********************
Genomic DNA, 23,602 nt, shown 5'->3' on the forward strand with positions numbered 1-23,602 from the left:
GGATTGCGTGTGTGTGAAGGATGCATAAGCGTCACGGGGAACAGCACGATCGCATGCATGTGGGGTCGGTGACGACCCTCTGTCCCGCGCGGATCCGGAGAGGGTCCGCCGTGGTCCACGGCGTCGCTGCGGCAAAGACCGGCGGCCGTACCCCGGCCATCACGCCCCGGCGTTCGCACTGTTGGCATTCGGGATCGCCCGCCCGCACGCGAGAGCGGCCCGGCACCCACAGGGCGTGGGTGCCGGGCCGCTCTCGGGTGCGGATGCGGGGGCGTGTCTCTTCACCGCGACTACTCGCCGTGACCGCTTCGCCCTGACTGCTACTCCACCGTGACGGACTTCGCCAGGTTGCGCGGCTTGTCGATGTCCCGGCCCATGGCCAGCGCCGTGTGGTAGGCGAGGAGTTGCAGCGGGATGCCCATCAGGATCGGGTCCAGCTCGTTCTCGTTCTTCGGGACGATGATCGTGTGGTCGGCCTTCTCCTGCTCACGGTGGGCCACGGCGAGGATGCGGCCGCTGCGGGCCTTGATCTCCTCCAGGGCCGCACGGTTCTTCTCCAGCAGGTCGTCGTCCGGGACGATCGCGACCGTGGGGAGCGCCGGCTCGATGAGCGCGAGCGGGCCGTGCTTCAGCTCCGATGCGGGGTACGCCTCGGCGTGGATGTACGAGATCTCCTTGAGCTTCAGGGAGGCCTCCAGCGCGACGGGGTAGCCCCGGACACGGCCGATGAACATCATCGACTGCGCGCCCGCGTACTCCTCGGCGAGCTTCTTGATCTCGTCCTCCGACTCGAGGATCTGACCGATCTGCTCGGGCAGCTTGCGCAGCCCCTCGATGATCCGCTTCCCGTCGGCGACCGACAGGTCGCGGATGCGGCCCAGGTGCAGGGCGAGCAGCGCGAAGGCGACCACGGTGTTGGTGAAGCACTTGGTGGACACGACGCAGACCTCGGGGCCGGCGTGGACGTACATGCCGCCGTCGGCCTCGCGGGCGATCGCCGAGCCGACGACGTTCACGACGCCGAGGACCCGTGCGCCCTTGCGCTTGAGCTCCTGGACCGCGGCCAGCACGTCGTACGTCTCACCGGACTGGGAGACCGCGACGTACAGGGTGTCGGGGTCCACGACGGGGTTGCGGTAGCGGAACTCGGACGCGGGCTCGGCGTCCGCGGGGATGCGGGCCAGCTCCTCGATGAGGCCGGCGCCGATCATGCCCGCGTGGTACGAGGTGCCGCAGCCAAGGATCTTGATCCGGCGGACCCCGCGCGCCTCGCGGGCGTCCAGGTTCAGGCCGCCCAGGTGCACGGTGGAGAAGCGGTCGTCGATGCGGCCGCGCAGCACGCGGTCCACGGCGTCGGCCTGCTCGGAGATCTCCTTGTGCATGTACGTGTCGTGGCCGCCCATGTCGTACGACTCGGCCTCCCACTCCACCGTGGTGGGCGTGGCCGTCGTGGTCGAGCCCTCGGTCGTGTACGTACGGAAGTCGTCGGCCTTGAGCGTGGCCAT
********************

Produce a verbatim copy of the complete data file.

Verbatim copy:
Genomic DNA, 23,602 nt, shown 5'->3' on the forward strand with positions numbered 1-23,602 from the left:
GGATTGCGTGTGTGTGAAGGATGCATAAGCGTCACGGGGAACAGCACGATCGCATGCATGTGGGGTCGGTGACGACCCTCTGTCCCGCGCGGATCCGGAGAGGGTCCGCCGTGGTCCACGGCGTCGCTGCGGCAAAGACCGGCGGCCGTACCCCGGCCATCACGCCCCGGCGTTCGCACTGTTGGCATTCGGGATCGCCCGCCCGCACGCGAGAGCGGCCCGGCACCCACAGGGCGTGGGTGCCGGGCCGCTCTCGGGTGCGGATGCGGGGGCGTGTCTCTTCACCGCGACTACTCGCCGTGACCGCTTCGCCCTGACTGCTACTCCACCGTGACGGACTTCGCCAGGTTGCGCGGCTTGTCGATGTCCCGGCCCATGGCCAGCGCCGTGTGGTAGGCGAGGAGTTGCAGCGGGATGCCCATCAGGATCGGGTCCAGCTCGTTCTCGTTCTTCGGGACGATGATCGTGTGGTCGGCCTTCTCCTGCTCACGGTGGGCCACGGCGAGGATGCGGCCGCTGCGGGCCTTGATCTCCTCCAGGGCCGCACGGTTCTTCTCCAGCAGGTCGTCGTCCGGGACGATCGCGACCGTGGGGAGCGCCGGCTCGATGAGCGCGAGCGGGCCGTGCTTCAGCTCCGATGCGGGGTACGCCTCGGCGTGGATGTACGAGATCTCCTTGAGCTTCAGGGAGGCCTCCAGCGCGACGGGGTAGCCCCGGACACGGCCGATGAACATCATCGACTGCGCGCCCGCGTACTCCTCGGCGAGCTTCTTGATCTCGTCCTCCGACTCGAGGATCTGACCGATCTGCTCGGGCAGCTTGCGCAGCCCCTCGATGATCCGCTTCCCGTCGGCGACCGACAGGTCGCGGATGCGGCCCAGGTGCAGGGCGAGCAGCGCGAAGGCGACCACGGTGTTGGTGAAGCACTTGGTGGACACGACGCAGACCTCGGGGCCGGCGTGGACGTACATGCCGCCGTCGGCCTCGCGGGCGATCGCCGAGCCGACGACGTTCACGACGCCGAGGACCCGTGCGCCCTTGCGCTTGAGCTCCTGGACCGCGGCCAGCACGTCGTACGTCTCACCGGACTGGGAGACCGCGACGTACAGGGTGTCGGGGTCCACGACGGGGTTGCGGTAGCGGAACTCGGACGCGGGCTCGGCGTCCGCGGGGATGCGGGCCAGCTCCTCGATGAGGCCGGCGCCGATCATGCCCGCGTGGTACGAGGTGCCGCAGCCAAGGATCTTGATCCGGCGGACCCCGCGCGCCTCGCGGGCGTCCAGGTTCAGGCCGCCCAGGTGCACGGTGGAGAAGCGGTCGTCGATGCGGCCGCGCAGCACGCGGTCCACGGCGTCGGCCTGCTCGGAGATCTCCTTGTGCATGTACGTGTCGTGGCCGCCCATGTCGTACGACTCGGCCTCCCACTCCACCGTGGTGGGCGTGGCCGTCGTGGTCGAGCCCTCGGTCGTGTACGTACGGAAGTCGTCGGCCTTGAGCGTGGCCAT